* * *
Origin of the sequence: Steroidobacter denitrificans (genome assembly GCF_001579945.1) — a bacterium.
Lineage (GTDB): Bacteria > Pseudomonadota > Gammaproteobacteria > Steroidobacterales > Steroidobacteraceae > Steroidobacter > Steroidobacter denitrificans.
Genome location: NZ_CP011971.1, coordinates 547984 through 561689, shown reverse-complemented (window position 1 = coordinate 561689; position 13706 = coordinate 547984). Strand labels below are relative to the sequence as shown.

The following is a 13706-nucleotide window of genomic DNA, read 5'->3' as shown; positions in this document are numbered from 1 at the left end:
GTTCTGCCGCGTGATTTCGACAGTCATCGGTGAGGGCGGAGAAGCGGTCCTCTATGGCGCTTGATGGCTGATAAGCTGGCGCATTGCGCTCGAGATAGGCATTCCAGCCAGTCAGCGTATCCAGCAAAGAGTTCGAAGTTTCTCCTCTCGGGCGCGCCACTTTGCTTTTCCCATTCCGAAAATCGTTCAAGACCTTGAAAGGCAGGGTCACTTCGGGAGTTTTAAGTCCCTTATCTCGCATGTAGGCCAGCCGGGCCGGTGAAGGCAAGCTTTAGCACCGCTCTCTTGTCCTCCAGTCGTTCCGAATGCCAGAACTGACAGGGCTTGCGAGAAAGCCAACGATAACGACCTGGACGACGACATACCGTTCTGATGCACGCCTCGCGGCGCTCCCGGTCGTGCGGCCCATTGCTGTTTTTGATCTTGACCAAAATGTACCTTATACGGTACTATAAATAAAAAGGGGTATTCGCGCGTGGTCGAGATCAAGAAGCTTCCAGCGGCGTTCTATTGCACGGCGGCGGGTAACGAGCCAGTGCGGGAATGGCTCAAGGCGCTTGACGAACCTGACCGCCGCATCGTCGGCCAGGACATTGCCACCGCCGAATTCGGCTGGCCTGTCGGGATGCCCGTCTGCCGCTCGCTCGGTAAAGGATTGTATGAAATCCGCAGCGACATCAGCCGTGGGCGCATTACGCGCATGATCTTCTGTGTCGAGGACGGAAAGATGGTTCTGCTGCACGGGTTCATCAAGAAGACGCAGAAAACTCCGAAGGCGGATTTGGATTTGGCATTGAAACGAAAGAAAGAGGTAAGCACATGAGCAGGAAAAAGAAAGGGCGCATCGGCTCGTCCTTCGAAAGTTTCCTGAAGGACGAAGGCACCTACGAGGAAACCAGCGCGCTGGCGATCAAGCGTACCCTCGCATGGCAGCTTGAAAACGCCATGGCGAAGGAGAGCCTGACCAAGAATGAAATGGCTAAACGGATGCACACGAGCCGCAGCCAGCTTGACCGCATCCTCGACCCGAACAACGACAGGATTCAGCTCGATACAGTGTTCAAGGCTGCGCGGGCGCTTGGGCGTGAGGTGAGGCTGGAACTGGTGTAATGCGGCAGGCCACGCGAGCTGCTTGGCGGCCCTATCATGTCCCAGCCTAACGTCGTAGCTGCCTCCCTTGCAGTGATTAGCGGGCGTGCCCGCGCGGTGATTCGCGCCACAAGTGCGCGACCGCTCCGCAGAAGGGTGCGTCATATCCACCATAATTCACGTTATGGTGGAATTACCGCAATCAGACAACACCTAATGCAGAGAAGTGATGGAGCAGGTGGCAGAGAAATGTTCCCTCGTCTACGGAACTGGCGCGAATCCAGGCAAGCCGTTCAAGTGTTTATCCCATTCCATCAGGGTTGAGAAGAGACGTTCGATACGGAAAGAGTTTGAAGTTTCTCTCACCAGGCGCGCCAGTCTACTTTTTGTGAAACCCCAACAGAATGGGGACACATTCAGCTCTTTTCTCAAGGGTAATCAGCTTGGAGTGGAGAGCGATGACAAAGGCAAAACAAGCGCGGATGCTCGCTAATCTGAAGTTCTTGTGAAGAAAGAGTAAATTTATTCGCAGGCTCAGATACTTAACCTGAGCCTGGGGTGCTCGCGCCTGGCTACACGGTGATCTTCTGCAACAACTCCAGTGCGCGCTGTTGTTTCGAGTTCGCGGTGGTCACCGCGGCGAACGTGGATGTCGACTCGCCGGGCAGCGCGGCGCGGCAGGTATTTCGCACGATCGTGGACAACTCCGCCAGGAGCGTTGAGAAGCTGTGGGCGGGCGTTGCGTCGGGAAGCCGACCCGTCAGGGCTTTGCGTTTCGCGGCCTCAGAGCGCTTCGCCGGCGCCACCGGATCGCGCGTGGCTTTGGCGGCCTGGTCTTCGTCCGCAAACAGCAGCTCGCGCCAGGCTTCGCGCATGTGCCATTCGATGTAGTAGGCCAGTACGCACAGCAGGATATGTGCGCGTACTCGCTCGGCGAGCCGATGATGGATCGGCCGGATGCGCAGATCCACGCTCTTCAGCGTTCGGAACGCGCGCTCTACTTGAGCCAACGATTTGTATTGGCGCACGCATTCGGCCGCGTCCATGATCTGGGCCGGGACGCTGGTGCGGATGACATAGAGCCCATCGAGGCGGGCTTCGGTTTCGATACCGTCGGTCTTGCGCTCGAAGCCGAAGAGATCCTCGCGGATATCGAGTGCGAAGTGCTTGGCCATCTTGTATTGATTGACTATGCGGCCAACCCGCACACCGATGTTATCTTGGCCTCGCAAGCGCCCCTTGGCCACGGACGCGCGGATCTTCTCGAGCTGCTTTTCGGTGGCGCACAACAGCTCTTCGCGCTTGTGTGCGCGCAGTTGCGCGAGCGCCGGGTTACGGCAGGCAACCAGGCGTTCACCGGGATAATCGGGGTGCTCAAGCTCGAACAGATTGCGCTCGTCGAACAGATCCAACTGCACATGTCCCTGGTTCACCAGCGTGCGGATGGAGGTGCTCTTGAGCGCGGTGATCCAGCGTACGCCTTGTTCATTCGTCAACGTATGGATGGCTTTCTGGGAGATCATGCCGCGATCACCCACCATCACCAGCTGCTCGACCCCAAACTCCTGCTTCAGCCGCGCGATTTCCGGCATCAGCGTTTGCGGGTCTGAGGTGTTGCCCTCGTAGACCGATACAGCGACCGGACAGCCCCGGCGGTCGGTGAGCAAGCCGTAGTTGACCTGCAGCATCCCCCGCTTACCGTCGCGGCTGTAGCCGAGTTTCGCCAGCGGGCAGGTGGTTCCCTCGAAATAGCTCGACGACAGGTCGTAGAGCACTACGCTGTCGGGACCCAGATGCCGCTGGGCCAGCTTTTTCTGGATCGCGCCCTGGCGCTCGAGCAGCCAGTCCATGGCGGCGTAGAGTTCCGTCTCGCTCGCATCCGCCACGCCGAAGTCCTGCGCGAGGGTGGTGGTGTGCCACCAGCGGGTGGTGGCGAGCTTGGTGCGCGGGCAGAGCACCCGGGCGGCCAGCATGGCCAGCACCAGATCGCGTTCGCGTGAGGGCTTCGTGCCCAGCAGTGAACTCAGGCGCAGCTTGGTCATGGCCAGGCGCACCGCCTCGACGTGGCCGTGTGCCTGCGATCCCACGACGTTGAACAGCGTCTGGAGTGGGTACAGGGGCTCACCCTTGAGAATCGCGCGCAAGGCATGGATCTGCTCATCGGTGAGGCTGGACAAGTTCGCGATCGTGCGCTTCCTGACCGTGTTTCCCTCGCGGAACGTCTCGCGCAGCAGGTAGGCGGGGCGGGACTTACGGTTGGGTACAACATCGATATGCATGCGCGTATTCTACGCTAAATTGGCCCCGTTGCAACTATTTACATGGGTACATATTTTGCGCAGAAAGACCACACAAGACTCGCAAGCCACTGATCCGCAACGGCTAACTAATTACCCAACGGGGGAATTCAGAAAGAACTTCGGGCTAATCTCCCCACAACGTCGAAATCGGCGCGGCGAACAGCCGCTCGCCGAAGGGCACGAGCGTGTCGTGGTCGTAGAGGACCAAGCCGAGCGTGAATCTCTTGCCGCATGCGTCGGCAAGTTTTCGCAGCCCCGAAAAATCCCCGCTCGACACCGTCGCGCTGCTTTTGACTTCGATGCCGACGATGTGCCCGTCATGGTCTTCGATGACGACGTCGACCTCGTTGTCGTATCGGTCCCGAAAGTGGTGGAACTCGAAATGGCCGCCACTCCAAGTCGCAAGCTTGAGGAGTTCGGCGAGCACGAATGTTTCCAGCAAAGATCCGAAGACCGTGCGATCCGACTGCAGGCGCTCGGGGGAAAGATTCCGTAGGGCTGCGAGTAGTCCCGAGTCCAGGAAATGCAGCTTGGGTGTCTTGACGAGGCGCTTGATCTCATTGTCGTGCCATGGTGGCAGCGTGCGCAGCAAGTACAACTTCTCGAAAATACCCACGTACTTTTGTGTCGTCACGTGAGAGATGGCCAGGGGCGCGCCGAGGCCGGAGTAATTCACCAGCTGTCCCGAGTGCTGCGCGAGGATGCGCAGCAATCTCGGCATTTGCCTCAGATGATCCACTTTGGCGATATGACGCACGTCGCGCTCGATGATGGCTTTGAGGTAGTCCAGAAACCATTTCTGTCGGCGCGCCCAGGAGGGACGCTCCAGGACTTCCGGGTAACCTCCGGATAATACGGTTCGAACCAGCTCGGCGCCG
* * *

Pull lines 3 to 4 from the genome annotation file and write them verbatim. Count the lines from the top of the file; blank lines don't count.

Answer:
Genome location: NZ_CP011971.1, coordinates 547984 through 561689, shown reverse-complemented (window position 1 = coordinate 561689; position 13706 = coordinate 547984). Strand labels below are relative to the sequence as shown.

The following is a 13706-nucleotide window of genomic DNA, read 5'->3' as shown; positions in this document are numbered from 1 at the left end: